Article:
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Clark finds the range against Trinidad & Tobago

PORT OF SPAIN, Trinidad and Tobago -- Playing time on the U.S. national team is precious. Just ask Ricardo Clark.

The midfielder, who did not even dress for the Americans' World Cup qualifier victory over El Salvador last Saturday, was just about to be yanked from the Yanks' tense, frustrating qualifier Wednesday here against Trinidad and Tobago.

So in a grand act of self-preservation, both for himself and the U.S. team, Clark rocketed a bending, 25-yard shot into the back of the T&T net to give the Americans a 1-0 victory and propel the squad into first place in the CONCACAF standings.

His goal in the 62nd minute off a nice feed from Landon Donovan stunned the small crowd at Hasely Crawford Stadium, and turned what could have been a huge disappointment for the U.S. into a night of relief and triumph.

"Throughout the whole game, Landon had been going down the line, and that cutback was on," Clark said of Donovan's assist, which found the midfielder steaming down the middle, trailing Donovan's run down the sideline. "Landon spotted me, and it was good timing and I let it rip."

Good timing is right. As Clark's strike hit the twine, Stuart Holden stood on the sidelines alongside Benny Feilhaber, ready to replace Clark. "I didn't know at the time," Clark said, "but when the substitution came after the goal, I had a feeling that that was supposed to be me."

After the score, coach Bob Bradley elected to keep Clark on the field for the rest of the match, completing a magical day for the Houston Dynamo star. His father, Lance Clark, was born in Trinidad, and flew down from Atlanta to see his son's game-winner. "This is special, to score a goal with him watching," Clark said. "He's such a big part of my life, a big part of my soccer career, and it's such a blessing to score in front of him."

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That Clark was the hero was something of a shock, given his absence from the lineup against El Salvador in Salt Lake City. But Bradley was thinking long-term. "We came into these two games trying to have an idea of how to map out both games," Bradley said. "Ricardo has played a lot of games lately for Houston. We felt that by resting him for the first game, and bringing him back for this game, that his energy, combined with a little bit of rest, would help us, knowing the kind of game that we would have against Trinidad."

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Clark wasn't exactly happy about having to sit Saturday. "Everybody wants to play," Clark said. "I want to play every single game, be a part of every single game, but it's one of those things where you have to accept it and move on and make the most of your opportunity the next time you get it. And I did."

Asked if Bradley's prescription for rest left his legs fresher, he admitted, "I did feel good. I felt great. I guess it did work."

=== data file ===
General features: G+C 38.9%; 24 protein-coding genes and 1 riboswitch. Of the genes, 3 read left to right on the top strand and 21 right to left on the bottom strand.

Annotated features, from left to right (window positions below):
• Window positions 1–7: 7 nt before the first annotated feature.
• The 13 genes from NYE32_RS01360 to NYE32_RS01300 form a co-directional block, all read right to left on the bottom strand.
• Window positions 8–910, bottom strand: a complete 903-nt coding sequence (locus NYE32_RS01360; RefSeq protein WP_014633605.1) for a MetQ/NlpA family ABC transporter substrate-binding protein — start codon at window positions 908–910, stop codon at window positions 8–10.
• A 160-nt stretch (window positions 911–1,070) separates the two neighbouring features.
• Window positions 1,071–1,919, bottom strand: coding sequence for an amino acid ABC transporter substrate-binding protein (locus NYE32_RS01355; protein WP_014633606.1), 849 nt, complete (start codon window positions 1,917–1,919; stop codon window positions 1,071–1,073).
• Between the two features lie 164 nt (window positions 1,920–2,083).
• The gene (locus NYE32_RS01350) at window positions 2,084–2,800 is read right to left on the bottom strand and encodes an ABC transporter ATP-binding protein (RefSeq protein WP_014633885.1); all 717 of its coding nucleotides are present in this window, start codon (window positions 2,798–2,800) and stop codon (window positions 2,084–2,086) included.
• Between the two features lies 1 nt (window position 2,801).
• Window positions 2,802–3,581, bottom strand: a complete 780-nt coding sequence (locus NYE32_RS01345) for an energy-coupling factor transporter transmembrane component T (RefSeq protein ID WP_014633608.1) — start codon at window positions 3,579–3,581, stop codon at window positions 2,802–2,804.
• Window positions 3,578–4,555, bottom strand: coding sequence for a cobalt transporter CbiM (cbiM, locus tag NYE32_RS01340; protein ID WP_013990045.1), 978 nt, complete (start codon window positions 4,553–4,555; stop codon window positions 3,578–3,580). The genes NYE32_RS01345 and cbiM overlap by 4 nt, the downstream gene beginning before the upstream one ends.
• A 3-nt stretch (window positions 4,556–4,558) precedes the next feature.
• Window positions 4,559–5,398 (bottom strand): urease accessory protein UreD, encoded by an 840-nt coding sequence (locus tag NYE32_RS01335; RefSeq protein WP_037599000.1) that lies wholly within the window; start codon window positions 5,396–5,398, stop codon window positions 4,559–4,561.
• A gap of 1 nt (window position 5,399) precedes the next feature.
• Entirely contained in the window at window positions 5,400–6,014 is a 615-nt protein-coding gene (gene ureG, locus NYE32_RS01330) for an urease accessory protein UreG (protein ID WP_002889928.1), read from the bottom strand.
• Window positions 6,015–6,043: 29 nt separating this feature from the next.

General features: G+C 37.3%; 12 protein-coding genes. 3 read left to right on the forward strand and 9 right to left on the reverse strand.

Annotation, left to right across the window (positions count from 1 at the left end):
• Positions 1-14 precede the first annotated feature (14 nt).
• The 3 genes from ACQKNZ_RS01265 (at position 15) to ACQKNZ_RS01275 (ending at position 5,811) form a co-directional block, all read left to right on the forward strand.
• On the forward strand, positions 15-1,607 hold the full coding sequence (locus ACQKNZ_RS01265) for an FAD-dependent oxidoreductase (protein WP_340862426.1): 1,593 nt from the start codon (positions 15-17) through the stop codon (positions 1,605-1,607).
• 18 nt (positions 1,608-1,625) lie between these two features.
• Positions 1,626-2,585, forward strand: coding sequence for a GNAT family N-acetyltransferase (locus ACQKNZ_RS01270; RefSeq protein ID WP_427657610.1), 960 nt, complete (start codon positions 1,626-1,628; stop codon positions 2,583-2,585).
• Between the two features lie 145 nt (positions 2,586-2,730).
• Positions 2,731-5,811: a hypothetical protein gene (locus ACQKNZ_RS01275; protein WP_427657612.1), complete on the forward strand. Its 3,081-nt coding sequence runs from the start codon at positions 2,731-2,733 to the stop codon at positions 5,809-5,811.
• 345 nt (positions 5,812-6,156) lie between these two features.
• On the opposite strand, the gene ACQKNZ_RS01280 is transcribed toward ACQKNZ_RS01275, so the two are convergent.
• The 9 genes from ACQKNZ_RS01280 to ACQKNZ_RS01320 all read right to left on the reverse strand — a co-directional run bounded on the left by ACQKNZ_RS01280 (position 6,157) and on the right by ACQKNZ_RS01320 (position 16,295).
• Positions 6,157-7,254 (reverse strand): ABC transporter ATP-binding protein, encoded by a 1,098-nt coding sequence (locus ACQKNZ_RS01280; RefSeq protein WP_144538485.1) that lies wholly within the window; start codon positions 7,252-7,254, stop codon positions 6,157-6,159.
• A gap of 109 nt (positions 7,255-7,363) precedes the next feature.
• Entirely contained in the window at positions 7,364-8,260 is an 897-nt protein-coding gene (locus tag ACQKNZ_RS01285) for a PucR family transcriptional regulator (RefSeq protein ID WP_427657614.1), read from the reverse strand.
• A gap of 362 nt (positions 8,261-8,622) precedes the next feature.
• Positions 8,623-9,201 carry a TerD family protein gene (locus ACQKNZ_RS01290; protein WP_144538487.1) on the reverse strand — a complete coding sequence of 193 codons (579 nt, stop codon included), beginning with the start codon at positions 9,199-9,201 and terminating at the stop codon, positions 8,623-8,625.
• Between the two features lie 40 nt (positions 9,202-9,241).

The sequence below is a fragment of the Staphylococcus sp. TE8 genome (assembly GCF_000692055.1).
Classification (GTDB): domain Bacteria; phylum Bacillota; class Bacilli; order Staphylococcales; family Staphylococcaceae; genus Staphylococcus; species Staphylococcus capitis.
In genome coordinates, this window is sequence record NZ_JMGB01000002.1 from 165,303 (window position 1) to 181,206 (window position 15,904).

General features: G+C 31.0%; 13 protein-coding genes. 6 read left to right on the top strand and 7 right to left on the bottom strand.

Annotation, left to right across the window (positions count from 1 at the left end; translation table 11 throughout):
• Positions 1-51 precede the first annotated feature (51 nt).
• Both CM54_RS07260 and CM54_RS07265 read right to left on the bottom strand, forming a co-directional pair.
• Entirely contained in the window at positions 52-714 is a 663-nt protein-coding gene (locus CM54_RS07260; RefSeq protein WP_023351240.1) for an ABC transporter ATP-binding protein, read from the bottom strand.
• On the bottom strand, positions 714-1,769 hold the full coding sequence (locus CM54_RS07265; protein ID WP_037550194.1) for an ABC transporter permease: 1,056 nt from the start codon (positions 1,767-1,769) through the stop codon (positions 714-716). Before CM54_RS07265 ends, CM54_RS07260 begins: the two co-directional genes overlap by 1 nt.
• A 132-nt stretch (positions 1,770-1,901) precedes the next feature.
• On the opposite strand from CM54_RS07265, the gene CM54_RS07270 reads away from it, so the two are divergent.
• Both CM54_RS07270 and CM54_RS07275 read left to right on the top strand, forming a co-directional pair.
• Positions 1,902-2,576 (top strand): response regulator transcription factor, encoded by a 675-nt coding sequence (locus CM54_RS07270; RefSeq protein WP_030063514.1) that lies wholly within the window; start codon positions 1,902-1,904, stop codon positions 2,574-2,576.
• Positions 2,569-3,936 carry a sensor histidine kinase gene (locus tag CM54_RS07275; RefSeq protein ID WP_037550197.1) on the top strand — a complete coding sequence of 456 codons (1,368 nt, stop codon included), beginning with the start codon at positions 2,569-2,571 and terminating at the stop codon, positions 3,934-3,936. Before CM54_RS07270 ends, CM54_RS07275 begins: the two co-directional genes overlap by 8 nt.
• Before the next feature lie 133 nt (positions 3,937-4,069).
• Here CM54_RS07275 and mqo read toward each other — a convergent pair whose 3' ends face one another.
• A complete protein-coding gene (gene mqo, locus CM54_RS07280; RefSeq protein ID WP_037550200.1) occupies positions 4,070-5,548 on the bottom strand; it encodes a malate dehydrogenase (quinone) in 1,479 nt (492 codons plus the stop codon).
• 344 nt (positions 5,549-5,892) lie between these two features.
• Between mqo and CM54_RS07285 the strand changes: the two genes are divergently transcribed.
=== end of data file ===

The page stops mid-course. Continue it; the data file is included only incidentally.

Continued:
His right foot definitely looked fresh on his long-distance strike, the kind of shot the strong-legged Clark seeks out, but the U.S. team rarely finds. "Today, once it left my foot -- I think every soccer player knows this feeling -- it just felt good," he said. "I was just trying to stay over it, hit it on frame, hit it as hard as I can. I think that's a big part of my game, and once I saw it going in, I was happy."

So was the rest of the U.S. squad, which had struggled with a surprisingly frisky T&T team that moved several men forward and would have had a two-goal lead in the first half but for a spectacular Tim Howard save and a shot that hit the U.S. crossbar.

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Even Holden, whose entry into the match was delayed to 20 minutes 'til the 82nd minute because of Clark's heroics, loved the sight of Clark's blast. "Rico's known for his long-range shots, and he hit a great shot and brought a lot of energy the rest of the game," Holden said. "You want to play, but first and foremost it's important that the team wins. It was a great goal, and a well-timed goal. The tension was starting to mount a little bit and it kinda relieved that tension and allowed us to kill it off."

Holden did get a chance to kill time in the final moments as the better-conditioned American squad played keep-away for the final third of the match. Now, with a lead in the standings headed into next month's final two matches -- one at Honduras and the other in Washington, D.C., against Costa Rica -- the Yanks are well positioned to earn a trip to next year's World Cup in South Africa. A draw in either of their next two matches likely assures them a spot in next year's tournament.

And the result even had Clark agreeing, sort of, with his coach's decision to sit him in the last game. "It was a strategic thing," Clark said. "Because of the card situation, he wanted to rest me as well as make sure I was available for this game. It proved to be huge."

Luke Cyphers is a senior writer for ESPN The Mag.

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